Director of College Counseling
Kentucky Country Day School
What drew you to college counseling?
I worked for eight years as an admission counselor before switching to the high school side. I loved my time in admission, but as I grew in the profession, I found myself getting further away from the part of the job I enjoyed the most -- interacting with students on a daily basis. College counseling has allowed me to be around high school students every day. I love getting to know each student and their family and working with them to find a good college fit. Being surrounded by young people all day, every day is a lot of fun.
What is your favorite part of the job?
I love working in an educational setting. I feel fortunate to come to work and be surrounded by coworkers who are dedicated, smart, funny, and caring. I am able to interact with young people who are full of energy, optimism, and curiosity. Too often I feel like portions of our society don’t value intellectualism, inclusion, and compassion, so I am lucky to work in an environment that does value those ideals each day.
How has NACAC played a role in your career?
NACAC has allowed me to grow a great deal in the admission and college counseling profession. I have had the opportunity to make a lot of great friends through NACAC that I keep in contact with and reach out to for advice often. I have been fortunate to serve on several different NACAC and Kentucky ACAC committees (Presidents Council, Government Relations, National College Fairs, etc.). Those opportunities have helped to broaden my knowledge base.
What do you think is the biggest challenge facing our profession today?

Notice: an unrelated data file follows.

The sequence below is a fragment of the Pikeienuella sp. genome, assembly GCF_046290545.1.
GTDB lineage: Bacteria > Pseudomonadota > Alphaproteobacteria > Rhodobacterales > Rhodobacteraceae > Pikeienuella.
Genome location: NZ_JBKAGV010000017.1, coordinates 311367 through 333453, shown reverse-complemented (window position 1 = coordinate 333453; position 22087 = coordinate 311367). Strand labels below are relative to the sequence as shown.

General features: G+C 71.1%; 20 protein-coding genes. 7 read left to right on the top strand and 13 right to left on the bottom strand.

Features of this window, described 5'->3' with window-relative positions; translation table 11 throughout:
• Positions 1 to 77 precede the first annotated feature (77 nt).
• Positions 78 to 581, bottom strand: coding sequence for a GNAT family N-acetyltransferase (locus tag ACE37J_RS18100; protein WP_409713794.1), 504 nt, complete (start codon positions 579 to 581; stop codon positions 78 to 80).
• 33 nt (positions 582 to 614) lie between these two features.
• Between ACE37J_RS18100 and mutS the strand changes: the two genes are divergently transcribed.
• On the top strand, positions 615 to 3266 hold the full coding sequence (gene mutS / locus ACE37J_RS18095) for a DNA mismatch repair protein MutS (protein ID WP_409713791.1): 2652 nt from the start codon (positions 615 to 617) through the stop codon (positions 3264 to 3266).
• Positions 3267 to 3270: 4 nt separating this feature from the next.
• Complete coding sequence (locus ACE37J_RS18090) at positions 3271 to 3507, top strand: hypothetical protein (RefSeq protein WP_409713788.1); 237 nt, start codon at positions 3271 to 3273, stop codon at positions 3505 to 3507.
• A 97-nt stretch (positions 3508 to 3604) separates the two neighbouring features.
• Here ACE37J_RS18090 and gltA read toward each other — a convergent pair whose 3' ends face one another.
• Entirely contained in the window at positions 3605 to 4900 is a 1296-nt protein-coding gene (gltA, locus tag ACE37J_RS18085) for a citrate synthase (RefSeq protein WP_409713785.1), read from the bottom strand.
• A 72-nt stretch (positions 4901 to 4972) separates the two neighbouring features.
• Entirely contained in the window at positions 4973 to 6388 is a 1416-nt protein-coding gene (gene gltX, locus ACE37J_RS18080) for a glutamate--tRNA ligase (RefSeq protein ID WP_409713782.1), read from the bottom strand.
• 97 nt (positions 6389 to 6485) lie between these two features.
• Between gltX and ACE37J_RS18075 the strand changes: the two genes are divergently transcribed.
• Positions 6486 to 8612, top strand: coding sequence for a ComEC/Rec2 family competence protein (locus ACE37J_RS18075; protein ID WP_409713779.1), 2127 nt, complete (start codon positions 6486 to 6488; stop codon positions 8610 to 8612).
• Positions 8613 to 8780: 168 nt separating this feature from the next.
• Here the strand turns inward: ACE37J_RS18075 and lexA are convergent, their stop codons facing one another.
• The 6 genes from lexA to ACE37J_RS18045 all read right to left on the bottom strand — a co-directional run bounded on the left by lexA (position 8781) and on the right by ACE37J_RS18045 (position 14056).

Where to begin? There are a lot of challenges facing college admission and education in general right now. I am glad you didn’t ask for me to also provide solutions.
I think many of the issues we face today come from the “corporatization” of college admission and higher education. Challenges such as lack of accessibility, debilitating student loan debt, and admission and standardized testing cheating scandals stem from higher education shifting its focus to making money rather than developing critical thinking skills, fostering social responsibility, and preparing individuals to deal with diversity and change. Institutions of higher learning don’t serve their true purpose when they are run like a business.
When you aren’t working, what do you like to do?
I enjoy camping with my family, reading, playing golf, and going to concerts. Since my two oldest kids just entered middle school, my newest hobby is embarrassing them whenever possible.
If you could be any fictional character, who would it be and why?
Every day I aspire to be Tami Taylor from Friday Night Lights. Although I love Coach Eric Taylor too, Tami Taylor gives the best parenting and counseling advice. I often find myself in situations as a parent or college counselor asking, “What would Tami Taylor do?” Everyone should live their life by that mantra.
Describe yourself in five words.
Devoted, hopeful, thorough, prematurely gray
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